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tions, and was published with the autho- , the case; for the great mass of the rearity of a member of parliament, as a report ders of newspapers were not the most of what was said, which could not any discerning class of society, nor was it to where else be published as an original be expected they should be so, for the work. Such things appeared to him to advertisements and other articles of which be monstrous. If any body were to ask a newspaper was composed were often inhim what he thought was the cause of the teresting chiefly to the lower orders of the dreadful mutiny last year, which so rea- community. They were for this very sonably alarmed every good man, and reason carried every where, read every which, but for the vigorous exertions of where, by persons of very government, would soon have reduced cities, and in

common alehouses and this country to nothing, he would say, it places frequented chiefly by those who was the daily publication of the debates of were least of all accustomed to reflection, that House more than any thing else. to any great mental efforts. Gentlemen He was not complaining of gentlemen for might say, “ Let all persons be allowed saying the war was unjust and unneces. to judge for themselves.” This sounded sary: if they thought so, they were right pretty well; but it was a mere sound in so saying. But was it a desirable thing Mankind had never yet been in circumthat the public at large, that the lower stances that enabled the mass of them to classes of the community from one end of judge correctly of any thing that required the kingdom to the other, should, from much mental exertion. Condemned as day to day be told so ? That the sailors they were to labour of body, it had not and the soldiers should be told that they yet been practicable for them to judge were fighting against justice and against correctly of abstruse questions; and he the liberty of mankind ; that they were knew of none that were more so, than such the tools of despotic power, that their as arose out of the complication of poliblood was shed, their lives sacrificed, to tical affairs. The people at large were the folly or the wickedness of those by entitled to justice-they were entitled whom they were governed ?-and all this to every favour that could be shown coming from men of great weight from to them consistently with their own their talents, and in many respects of safety, on which depended their own great credit in the country. Supposing happiness - they were entitled to every all this language to be proper, he was advantage they could possibly be capable saying that the effect of it must necessarily of enjoying, as much as the proudest perbe dreadful to the community in which son in the state; but they had not educawe live. It was then a question, whether tion to enable them to judge of political the House was justified in allowing to affairs. Those were not their best friends exist a cause which produced that effect, who told them otherwise. If any gentleand that cause, too, arising out of a breach men who heard him doubted this, he of the privilege of the House? It might would ask them, whether they were in the be said, that this was answered by the habit of calling in their gardeners and publication of the doctrine maintained on their grooms to give their opinions upon the other side. But this did not satisfy political affairs ? He knew they would do his mind. It led to a question that was so when they met in large bodies, and too long for discussion in that House | made up the bulk of a gentleman's conupon the present occasion, and opened a stituents, especially when their opinions view into the general theme of political were to be followed up by their votes ; institution, and the means of diffusing for then the cajoling arts of the true dethroughout the world all species of po- magogue were put in practice, and then litical instruction. And here there was to was the multitude tempted, as the devil be dreaded a double misrepresentation tempted Eve, by telling them they had the misrepresentation of the abuse, and all sorts of perfection. After reflecting the misrepresentation of the defence of upon this, he hoped gentlemen would not government; and therefore he who ob- be so ready to talk of the competency of jected to the publication of either could the multitude to form correct opinions hardly be said to be contented with upon political affairs.-But it might be the publication of both. Yet, if all said, that if the reports of the newspapers this was only addressed to persons of were stopped, some means would be great judgment, perhaps he should not found to circulate sentiments against goobject to it. But that was by no means vernment, and that they would be more [VOL. XXXIV.]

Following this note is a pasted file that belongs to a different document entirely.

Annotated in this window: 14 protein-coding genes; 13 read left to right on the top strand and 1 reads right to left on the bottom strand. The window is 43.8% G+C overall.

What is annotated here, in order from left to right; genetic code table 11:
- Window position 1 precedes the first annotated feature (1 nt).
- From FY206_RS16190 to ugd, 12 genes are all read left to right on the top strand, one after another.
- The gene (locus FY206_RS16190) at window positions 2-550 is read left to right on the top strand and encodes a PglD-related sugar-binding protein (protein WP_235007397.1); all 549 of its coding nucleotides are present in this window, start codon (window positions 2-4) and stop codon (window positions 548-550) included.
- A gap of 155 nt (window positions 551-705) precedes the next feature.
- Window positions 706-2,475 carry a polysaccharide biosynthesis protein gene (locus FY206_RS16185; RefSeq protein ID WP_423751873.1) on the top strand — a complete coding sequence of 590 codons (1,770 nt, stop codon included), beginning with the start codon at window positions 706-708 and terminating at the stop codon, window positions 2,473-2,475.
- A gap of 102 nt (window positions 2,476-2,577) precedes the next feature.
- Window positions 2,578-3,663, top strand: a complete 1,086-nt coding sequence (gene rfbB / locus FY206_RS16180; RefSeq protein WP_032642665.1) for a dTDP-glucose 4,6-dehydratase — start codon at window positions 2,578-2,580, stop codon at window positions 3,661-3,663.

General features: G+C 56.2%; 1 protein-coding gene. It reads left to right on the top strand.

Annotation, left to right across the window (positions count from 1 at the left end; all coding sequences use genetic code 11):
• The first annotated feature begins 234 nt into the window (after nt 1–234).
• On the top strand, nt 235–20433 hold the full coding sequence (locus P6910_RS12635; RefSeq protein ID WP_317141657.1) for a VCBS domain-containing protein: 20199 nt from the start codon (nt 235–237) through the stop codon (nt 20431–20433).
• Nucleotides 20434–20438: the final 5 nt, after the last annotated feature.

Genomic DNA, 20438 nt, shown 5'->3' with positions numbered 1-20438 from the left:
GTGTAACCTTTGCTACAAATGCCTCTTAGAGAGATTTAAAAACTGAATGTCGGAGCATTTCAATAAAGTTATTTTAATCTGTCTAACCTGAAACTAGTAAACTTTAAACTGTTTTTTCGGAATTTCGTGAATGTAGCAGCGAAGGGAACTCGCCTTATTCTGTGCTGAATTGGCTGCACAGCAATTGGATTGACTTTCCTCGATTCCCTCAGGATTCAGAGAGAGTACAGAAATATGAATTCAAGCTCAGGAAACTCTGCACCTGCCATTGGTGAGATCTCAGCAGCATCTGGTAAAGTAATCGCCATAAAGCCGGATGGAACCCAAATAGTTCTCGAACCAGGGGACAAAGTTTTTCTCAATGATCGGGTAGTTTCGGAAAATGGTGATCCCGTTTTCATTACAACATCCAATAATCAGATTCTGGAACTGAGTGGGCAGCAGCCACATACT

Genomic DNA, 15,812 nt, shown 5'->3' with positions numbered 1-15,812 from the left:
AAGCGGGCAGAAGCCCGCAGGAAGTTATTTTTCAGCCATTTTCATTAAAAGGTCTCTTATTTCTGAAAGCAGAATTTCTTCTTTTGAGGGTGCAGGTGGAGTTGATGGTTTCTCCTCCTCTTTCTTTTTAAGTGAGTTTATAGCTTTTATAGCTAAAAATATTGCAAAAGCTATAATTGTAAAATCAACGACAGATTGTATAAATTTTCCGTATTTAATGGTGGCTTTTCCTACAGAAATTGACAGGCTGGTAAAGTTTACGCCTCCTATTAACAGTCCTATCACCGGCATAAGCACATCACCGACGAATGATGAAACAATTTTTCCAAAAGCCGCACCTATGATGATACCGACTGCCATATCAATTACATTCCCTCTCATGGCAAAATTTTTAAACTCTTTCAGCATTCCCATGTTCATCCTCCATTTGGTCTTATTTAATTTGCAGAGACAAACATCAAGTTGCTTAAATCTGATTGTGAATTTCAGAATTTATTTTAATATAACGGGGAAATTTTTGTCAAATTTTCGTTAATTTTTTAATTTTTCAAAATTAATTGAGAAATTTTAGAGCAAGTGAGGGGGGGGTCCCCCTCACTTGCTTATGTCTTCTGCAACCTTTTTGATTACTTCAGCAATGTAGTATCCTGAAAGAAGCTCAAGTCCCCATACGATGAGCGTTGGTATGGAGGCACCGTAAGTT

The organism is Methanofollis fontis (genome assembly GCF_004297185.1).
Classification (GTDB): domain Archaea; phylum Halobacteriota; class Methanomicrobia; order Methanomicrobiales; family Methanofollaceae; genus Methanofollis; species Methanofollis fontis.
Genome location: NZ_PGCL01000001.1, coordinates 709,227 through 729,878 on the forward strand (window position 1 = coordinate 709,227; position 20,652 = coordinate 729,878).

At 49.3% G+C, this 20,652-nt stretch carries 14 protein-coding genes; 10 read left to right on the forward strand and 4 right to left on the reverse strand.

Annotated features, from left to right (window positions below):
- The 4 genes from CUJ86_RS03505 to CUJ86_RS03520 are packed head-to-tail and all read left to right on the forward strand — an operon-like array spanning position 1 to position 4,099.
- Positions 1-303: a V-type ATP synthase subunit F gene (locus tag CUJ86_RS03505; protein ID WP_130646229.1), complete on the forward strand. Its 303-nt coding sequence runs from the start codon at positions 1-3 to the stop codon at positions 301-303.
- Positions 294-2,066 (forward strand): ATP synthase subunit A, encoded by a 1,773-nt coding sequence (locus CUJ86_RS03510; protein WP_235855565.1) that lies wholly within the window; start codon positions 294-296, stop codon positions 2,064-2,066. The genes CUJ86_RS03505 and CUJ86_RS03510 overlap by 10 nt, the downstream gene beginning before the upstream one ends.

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injurious to the public than these: that, what was the common case, to sit down
something like Paine's Rights of Man tamely under it. Really, unless the House
would go forth. Such publications were thought it worth while to support its own
circulated certainly, and they did very dignity better, it hardly deserved better
considerable mischief; but they could not usage! But they would do well to take
possibly have the effect of the newspapers, notice, what the effect might in time be
because as the circulation of them was at- of this ill-judged good nature. They
tended with considerable expense, it might fall in the public estimation, as did
could not be so extensive as the news another assembly in another country, who
papers were, and therefore not such an soon felt the effect of letting strangers
evil; nor were they so constant. It might into their galleries, under the pretence,
be said, that by the publication of the de- that the proceedings of the representative
bates of parliament, the bane and anti body should be open, and that no part of
dote go both together. He did not think the people should be excluded from hear-
that such had hitherto been the effect of ing it. The rabble of Paris, by bribery